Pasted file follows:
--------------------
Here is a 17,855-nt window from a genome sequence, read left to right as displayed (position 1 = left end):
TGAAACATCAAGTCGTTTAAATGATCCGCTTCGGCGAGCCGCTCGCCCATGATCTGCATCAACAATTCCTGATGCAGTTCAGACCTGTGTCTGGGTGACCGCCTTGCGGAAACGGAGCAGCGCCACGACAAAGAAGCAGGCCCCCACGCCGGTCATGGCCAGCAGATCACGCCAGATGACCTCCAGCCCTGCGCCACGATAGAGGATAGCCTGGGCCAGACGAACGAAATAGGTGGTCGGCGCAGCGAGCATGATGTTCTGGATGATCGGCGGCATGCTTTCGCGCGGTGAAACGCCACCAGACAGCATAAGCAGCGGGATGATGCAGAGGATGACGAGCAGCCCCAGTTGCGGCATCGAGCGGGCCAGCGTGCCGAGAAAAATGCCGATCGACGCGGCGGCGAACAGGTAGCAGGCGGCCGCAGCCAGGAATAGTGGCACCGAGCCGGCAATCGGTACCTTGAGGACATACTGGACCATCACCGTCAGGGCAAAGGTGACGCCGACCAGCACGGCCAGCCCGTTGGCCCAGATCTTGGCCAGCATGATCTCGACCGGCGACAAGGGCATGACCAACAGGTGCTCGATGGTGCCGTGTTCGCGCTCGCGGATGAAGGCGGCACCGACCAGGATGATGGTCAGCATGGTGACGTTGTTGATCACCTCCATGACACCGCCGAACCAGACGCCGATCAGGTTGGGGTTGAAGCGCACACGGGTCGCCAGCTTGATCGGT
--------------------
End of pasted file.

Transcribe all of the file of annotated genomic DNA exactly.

Here is a 17,855-nt window from a genome sequence, read left to right as displayed (position 1 = left end):
TGAAACATCAAGTCGTTTAAATGATCCGCTTCGGCGAGCCGCTCGCCCATGATCTGCATCAACAATTCCTGATGCAGTTCAGACCTGTGTCTGGGTGACCGCCTTGCGGAAACGGAGCAGCGCCACGACAAAGAAGCAGGCCCCCACGCCGGTCATGGCCAGCAGATCACGCCAGATGACCTCCAGCCCTGCGCCACGATAGAGGATAGCCTGGGCCAGACGAACGAAATAGGTGGTCGGCGCAGCGAGCATGATGTTCTGGATGATCGGCGGCATGCTTTCGCGCGGTGAAACGCCACCAGACAGCATAAGCAGCGGGATGATGCAGAGGATGACGAGCAGCCCCAGTTGCGGCATCGAGCGGGCCAGCGTGCCGAGAAAAATGCCGATCGACGCGGCGGCGAACAGGTAGCAGGCGGCCGCAGCCAGGAATAGTGGCACCGAGCCGGCAATCGGTACCTTGAGGACATACTGGACCATCACCGTCAGGGCAAAGGTGACGCCGACCAGCACGGCCAGCCCGTTGGCCCAGATCTTGGCCAGCATGATCTCGACCGGCGACAAGGGCATGACCAACAGGTGCTCGATGGTGCCGTGTTCGCGCTCGCGGATGAAGGCGGCACCGACCAGGATGATGGTCAGCATGGTGACGTTGTTGATCACCTCCATGACACCGCCGAACCAGACGCCGATCAGGTTGGGGTTGAAGCGCACACGGGTCGCCAGCTTGATCGGT